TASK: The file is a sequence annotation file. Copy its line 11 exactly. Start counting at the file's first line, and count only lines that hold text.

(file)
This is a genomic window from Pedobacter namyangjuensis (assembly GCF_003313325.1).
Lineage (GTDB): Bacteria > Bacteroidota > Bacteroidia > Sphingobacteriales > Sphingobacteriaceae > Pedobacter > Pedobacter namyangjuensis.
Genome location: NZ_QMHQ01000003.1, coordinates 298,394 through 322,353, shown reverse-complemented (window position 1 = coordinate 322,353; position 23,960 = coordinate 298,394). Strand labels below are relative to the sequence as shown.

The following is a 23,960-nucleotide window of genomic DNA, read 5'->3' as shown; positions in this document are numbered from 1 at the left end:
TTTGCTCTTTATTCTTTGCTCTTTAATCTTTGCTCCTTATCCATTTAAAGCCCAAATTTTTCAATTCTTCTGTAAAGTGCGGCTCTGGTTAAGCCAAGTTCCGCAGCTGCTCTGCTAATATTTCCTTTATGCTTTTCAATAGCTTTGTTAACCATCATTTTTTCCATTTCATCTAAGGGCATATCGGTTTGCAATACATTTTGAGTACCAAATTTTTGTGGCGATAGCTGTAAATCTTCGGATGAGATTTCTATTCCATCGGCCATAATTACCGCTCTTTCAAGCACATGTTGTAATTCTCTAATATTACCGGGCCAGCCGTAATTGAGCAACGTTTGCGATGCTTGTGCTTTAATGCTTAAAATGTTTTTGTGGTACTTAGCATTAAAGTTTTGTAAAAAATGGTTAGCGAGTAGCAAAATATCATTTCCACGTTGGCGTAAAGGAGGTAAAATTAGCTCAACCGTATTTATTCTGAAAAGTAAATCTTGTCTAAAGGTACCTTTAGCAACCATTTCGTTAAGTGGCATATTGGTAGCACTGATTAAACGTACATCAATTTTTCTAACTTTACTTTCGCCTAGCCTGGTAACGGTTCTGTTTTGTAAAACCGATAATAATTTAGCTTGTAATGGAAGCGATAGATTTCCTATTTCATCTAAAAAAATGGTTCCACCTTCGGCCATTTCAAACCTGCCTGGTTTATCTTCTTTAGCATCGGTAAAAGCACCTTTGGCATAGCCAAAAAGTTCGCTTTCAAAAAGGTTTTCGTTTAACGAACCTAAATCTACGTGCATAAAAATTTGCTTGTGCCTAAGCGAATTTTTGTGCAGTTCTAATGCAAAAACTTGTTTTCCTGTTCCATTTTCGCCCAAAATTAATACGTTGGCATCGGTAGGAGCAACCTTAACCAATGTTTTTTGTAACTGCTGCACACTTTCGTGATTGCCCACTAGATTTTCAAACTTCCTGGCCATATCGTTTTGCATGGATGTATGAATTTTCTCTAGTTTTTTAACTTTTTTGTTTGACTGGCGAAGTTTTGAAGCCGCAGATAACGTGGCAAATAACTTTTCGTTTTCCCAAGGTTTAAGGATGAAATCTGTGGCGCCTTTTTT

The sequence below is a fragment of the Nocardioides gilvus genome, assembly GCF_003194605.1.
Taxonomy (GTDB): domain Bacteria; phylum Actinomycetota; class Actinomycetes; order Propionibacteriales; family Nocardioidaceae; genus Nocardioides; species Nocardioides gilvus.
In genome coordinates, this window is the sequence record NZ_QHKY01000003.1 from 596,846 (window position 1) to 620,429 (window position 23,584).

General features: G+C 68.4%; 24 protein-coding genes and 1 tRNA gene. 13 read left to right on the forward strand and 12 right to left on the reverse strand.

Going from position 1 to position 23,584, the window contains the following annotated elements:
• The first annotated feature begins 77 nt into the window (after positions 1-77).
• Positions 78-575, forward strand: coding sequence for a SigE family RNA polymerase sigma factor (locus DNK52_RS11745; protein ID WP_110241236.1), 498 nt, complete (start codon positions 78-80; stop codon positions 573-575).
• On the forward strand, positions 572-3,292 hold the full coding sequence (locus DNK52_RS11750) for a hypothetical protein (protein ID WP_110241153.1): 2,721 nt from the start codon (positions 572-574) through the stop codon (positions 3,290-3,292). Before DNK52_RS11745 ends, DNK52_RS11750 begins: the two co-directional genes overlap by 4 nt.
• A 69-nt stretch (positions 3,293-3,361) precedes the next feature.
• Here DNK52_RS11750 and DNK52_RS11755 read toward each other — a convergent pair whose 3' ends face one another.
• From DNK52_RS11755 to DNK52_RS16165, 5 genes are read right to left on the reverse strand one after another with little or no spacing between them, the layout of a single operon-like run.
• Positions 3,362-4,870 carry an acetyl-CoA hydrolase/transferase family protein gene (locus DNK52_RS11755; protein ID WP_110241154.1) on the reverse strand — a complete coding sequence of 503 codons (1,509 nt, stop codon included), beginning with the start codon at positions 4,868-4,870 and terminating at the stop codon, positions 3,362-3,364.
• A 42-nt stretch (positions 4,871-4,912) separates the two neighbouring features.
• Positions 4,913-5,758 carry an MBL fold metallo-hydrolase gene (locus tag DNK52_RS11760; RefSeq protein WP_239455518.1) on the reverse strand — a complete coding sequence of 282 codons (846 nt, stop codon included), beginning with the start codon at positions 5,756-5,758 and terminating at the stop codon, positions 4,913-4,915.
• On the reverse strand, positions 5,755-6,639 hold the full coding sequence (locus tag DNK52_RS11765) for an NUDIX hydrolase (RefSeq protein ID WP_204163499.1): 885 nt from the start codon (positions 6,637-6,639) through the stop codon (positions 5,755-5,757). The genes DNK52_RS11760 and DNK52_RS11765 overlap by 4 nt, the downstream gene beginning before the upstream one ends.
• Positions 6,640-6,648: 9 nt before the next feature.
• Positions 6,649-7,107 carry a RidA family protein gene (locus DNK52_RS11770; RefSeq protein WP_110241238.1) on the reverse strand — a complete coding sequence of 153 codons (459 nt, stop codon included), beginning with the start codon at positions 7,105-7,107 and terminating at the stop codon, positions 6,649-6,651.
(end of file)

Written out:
• The first annotated feature begins 77 nt into the window (after positions 1-77).